The Bay of the Mont Saint-Michel is subject to the largest tidal range in continental Europe during spring tides. The waters can withdraw as far as 25km from the shore. After low tide, the local saying goes that the seawaters rush back in to the bay ‘at the pace of a galloping horse’. The waters certainly come in fast, so don’t get caught out by the rising tide!
The Association Pour la Mise en Valeur du Patrimoine de la Baie du Mont-Saint-Michel works towards the preservation and promotion of the bay. This organisation offers a variety of ways for visitors to discover the bay.
‘Sur les chemins des pèlerins d’antan’, for example, allows you to emulate the pilgrims of yesteryear, who would gather at the port of Genêts east of the mount and then walk across the bay at low tide, led by a knowledgeable guide. Today, you are encouraged to come in shorts and walk bare-foot, as there are streams to ford. The route is 6km long, or 12km from Genêts and back.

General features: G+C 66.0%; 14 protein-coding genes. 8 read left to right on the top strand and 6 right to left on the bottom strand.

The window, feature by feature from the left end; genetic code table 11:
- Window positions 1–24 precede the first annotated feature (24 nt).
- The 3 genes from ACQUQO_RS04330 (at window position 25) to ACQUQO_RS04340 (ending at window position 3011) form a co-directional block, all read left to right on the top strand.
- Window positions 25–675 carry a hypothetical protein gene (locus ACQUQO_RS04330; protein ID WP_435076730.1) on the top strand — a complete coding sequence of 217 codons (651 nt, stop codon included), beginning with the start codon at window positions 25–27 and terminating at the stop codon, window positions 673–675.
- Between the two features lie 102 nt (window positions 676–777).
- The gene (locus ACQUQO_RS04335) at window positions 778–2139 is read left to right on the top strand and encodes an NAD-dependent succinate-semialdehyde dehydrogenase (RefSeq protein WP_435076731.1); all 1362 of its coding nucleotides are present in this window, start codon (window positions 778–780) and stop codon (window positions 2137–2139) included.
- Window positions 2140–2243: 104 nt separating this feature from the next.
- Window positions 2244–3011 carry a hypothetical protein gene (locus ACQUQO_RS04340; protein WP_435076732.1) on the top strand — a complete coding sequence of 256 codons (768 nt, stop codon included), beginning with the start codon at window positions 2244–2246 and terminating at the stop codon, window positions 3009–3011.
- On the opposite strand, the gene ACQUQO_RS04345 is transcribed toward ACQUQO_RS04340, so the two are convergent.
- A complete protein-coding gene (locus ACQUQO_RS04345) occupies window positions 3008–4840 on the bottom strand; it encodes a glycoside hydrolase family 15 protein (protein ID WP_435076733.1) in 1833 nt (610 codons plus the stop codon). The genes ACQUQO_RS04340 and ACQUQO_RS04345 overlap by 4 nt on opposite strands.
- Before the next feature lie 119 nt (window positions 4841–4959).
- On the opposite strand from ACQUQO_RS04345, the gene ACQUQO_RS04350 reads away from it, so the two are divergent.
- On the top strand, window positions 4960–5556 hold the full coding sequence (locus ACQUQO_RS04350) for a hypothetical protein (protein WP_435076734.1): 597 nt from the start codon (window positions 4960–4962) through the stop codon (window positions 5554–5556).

Crossing the Bay of the Mont-Saint-Michel
At low tide, and especially during spring tides, the Bay of the Mont-Saint-Michel unveils its secret life. As the hours pass, as the seasons change, you can appreciate the surprising array of flora, fauna, streams and mudflats, as well as the changing light and reflections of this exceptional environment.
However, always be aware that the Bay of the Mont-Saint-Michel can be dangerous. If you wish to cross it on foot, it is very strongly advised that you go with an experienced guide. You can get further information at any of the local tourist offices, not just at the Mont Saint-Michel itself, but also at Avranches, Pontorson, or Porte de la Baie Tourisme branches on the eastern side of the bay.